The term “Personalized Learning” is huge and controversial. Technology offers incredible potential for education. The concern I have is how educational technology companies are framing how technology can personalize learning. I attended the keynote of NYU professor Diane Ravitch on March 16, 2012 at the Computer-Using Educators (CUE) conference in Palm Springs, California who started with “for a century, educators have dreamed about student-centered learning, and now technology has the potential to make it real.” Ravitch explains this in more detail in her latest book: The Death and Life of the Great American School System: How Testing and Choice Are Undermining Education
“Educational technology helps students rise to a level of engagement and learning “far beyond” what a textbook can offer,” Ravitch said, “adding that textbooks often avoid sensitive or difficult topics from the past because publishers and those with a stake in adoption want the textbooks to be approved for student use. Textbooks have been plagued by a regime of silence and censorship, and for years, educators have wondered how to expose students to true versions of the events they read about in their textbooks. So what do you do?”
“ The answer is technology,” Ravitch said. “For instance, educators can show videos depicting historical events or portraying scientific phenomena without editing. Technology is too big, too various, too wide open, and far too much for them to monitor,” she said. “It’s free, and they can’t make you edit out the controversial stuff—they can try, but I think it might be too hard.”
Ed tech has, in fact, helped spur new kinds of freedom. Teachers aren’t the only ones who see technology’s potential in the classroom—entrepreneurs see it as a way to make money, and policy makers see it as a way to cut costs and, in some cases, eliminate teachers.
“Some advocates of online instruction say it will make possible reductions of 30 percent of today’s teaching staff,” Ravitch said. “The bottom line for some is profits, not students.”
Technology adapts curriculum, analyzes data, stores content, allows anonymity, and produces vast amounts of information. In many of these cases, companies frame what they do with technology as personalized learning.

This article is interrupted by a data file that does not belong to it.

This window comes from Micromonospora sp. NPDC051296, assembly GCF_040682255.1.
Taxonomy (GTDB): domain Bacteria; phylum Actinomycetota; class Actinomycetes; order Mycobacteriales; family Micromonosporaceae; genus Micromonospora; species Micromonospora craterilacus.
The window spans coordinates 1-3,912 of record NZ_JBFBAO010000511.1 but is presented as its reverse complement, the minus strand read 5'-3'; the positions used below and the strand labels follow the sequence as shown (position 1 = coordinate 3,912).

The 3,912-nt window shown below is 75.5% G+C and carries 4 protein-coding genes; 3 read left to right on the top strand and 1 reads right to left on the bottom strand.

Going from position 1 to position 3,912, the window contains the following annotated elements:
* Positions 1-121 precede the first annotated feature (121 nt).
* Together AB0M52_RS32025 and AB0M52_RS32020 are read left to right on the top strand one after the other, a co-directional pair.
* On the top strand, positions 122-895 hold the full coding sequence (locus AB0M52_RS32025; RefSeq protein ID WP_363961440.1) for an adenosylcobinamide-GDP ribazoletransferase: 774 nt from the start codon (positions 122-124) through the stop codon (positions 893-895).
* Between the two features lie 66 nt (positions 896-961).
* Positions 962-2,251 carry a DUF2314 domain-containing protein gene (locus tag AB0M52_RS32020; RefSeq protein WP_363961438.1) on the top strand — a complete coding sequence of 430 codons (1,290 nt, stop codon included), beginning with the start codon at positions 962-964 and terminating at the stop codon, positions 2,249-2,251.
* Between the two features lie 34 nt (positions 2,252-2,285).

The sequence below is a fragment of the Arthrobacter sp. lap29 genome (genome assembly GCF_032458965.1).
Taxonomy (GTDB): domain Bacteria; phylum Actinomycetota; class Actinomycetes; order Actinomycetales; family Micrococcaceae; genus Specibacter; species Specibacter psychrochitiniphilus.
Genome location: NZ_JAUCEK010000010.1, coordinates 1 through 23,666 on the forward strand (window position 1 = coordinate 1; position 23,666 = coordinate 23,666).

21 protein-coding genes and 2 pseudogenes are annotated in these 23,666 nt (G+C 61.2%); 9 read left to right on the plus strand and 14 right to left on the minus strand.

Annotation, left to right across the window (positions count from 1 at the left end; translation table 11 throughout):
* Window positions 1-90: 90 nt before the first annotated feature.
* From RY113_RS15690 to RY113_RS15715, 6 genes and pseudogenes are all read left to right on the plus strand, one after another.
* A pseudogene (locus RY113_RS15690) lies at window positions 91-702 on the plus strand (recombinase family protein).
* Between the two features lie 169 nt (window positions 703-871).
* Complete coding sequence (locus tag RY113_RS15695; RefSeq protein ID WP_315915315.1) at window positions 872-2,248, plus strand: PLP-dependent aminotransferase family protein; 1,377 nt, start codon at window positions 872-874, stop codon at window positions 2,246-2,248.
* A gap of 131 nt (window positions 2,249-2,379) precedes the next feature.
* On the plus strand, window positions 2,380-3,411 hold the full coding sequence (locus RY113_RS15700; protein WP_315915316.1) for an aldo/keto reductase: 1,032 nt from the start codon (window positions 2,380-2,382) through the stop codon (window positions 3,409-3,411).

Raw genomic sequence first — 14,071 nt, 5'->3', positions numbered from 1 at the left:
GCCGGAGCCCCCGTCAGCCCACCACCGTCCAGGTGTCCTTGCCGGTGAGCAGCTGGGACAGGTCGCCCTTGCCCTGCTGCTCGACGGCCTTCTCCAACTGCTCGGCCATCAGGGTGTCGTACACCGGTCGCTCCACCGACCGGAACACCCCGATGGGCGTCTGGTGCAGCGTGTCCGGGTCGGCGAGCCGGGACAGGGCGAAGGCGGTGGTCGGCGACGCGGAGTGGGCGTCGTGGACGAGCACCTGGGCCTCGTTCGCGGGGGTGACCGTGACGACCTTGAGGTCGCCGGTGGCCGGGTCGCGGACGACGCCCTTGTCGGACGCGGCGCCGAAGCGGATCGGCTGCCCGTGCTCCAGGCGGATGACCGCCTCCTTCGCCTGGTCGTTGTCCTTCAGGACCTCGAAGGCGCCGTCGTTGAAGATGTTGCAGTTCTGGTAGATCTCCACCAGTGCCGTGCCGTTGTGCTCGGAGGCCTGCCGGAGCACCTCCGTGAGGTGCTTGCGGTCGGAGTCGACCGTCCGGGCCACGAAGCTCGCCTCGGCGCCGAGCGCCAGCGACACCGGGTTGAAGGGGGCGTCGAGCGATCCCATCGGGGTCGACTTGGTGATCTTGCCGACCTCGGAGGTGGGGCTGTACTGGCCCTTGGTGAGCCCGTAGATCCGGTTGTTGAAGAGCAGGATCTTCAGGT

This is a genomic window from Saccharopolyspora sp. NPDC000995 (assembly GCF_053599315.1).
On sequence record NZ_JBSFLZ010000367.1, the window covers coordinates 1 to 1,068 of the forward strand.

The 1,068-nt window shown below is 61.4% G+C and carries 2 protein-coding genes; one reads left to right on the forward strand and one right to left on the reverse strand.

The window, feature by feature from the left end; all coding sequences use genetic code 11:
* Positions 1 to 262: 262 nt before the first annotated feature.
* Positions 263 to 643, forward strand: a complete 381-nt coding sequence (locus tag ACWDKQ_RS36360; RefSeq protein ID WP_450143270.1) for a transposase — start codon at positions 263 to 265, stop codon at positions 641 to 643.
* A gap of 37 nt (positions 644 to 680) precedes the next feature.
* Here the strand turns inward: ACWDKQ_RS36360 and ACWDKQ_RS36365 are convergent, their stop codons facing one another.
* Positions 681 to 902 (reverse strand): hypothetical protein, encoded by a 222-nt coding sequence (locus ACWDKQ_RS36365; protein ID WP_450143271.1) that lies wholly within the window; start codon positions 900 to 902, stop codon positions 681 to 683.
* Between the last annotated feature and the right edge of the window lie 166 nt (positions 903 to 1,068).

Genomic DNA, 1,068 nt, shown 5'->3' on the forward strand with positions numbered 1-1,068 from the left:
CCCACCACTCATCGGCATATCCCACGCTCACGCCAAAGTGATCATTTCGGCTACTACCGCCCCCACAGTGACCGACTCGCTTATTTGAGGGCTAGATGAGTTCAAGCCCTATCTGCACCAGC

Ravitch added “no machine can judge nuance, or irony, or tone, or some amazing bursts of creativity. I fear the use of these programs will inevitably reduce student work. … I fear a loss of thoughtfulness” as students write papers to satisfy a computer. This is the thinking of a world too flat for me. … Don’t let them flatten you,” Ravitch said. “Don’t let them give you a number—we are not cattle; we should not be branded. Let us dare to use technology as it should be used—to dream, create, explore, and learn without boundaries. Let us use the power of technology to say ‘No’ to those who want to standardize our minds and the minds of our students.”
Diane Ravitch is a historian of education at New York University. Her best-selling book, The Death and Life of the Great American School System, has made her one of the nation’s most sought after speakers on current issues. She is a graduate of Houston public schools, Wellesley College, and holds a PhD from Columbia University. She has received nine honorary doctorates and many awards for her scholarship. She served as Assistant Secretary of Education for Research and Improvement in the administration of President George H.W. Bush and was appointed to two terms on the National Assessment Governing Board by the Clinton administration. She lives in New York City.
Educational companies are framing personalized learning to adapt what you learn. Their software adapts to your learning so learners sit in front of a computer half a day. It is also being framed as a way to make learning cost-effective and guarantees increasing scores. They are promoting that computers can take over the work of a teacher. This is what I say: “A computer cannot personalize learning like a teacher and a student can.” It is all about the learner not the software, the textbook, or the tools.